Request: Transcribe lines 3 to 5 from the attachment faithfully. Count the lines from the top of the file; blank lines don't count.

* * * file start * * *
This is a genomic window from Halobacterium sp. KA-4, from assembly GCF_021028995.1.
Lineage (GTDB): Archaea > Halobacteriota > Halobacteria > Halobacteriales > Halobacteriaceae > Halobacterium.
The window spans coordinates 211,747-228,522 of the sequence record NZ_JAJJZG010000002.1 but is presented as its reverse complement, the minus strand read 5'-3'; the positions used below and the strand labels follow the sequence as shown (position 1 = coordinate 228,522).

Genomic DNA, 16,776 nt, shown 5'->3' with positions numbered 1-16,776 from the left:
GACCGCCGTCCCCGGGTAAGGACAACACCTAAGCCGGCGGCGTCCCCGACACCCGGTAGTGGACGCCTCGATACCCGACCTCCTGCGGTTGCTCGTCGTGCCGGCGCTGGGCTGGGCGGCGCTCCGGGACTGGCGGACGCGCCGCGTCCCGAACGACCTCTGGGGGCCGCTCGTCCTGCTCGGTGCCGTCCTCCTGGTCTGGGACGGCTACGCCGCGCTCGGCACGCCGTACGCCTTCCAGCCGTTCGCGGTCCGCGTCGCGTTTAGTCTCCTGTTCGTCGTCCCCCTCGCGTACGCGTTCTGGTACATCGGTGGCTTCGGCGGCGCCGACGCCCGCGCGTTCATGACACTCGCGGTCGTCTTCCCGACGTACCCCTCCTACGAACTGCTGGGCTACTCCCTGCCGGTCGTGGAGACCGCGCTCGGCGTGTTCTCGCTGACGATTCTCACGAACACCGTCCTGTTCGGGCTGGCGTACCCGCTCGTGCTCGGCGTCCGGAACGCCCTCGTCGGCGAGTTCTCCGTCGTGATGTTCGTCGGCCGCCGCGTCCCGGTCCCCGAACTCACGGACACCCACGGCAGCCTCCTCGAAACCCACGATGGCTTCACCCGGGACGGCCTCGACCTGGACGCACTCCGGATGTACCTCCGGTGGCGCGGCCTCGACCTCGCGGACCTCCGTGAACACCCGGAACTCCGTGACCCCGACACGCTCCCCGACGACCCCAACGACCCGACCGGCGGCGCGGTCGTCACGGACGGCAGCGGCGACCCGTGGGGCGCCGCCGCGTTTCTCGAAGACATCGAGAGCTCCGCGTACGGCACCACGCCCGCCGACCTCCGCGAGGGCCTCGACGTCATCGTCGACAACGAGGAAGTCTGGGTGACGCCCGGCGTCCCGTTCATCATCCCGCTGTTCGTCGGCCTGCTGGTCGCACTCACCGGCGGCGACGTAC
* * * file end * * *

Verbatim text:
The window spans coordinates 211,747-228,522 of the sequence record NZ_JAJJZG010000002.1 but is presented as its reverse complement, the minus strand read 5'-3'; the positions used below and the strand labels follow the sequence as shown (position 1 = coordinate 228,522).

Genomic DNA, 16,776 nt, shown 5'->3' with positions numbered 1-16,776 from the left:
GACCGCCGTCCCCGGGTAAGGACAACACCTAAGCCGGCGGCGTCCCCGACACCCGGTAGTGGACGCCTCGATACCCGACCTCCTGCGGTTGCTCGTCGTGCCGGCGCTGGGCTGGGCGGCGCTCCGGGACTGGCGGACGCGCCGCGTCCCGAACGACCTCTGGGGGCCGCTCGTCCTGCTCGGTGCCGTCCTCCTGGTCTGGGACGGCTACGCCGCGCTCGGCACGCCGTACGCCTTCCAGCCGTTCGCGGTCCGCGTCGCGTTTAGTCTCCTGTTCGTCGTCCCCCTCGCGTACGCGTTCTGGTACATCGGTGGCTTCGGCGGCGCCGACGCCCGCGCGTTCATGACACTCGCGGTCGTCTTCCCGACGTACCCCTCCTACGAACTGCTGGGCTACTCCCTGCCGGTCGTGGAGACCGCGCTCGGCGTGTTCTCGCTGACGATTCTCACGAACACCGTCCTGTTCGGGCTGGCGTACCCGCTCGTGCTCGGCGTCCGGAACGCCCTCGTCGGCGAGTTCTCCGTCGTGATGTTCGTCGGCCGCCGCGTCCCGGTCCCCGAACTCACGGACACCCACGGCAGCCTCCTCGAAACCCACGATGGCTTCACCCGGGACGGCCTCGACCTGGACGCACTCCGGATGTACCTCCGGTGGCGCGGCCTCGACCTCGCGGACCTCCGTGAACACCCGGAACTCCGTGACCCCGACACGCTCCCCGACGACCCCAACGACCCGACCGGCGGCGCGGTCGTCACGGACGGCAGCGGCGACCCGTGGGGCGCCGCCGCGTTTCTCGAAGACATCGAGAGCTCCGCGTACGGCACCACGCCCGCCGACCTCCGCGAGGGCCTCGACGTCATCGTCGACAACGAGGAAGTCTGGGTGACGCCCGGCGTCCCGTTCATCATCCCGCTGTTCGTCGGCCTGCTGGTCGCACTCACCGGCGGCGACGTAC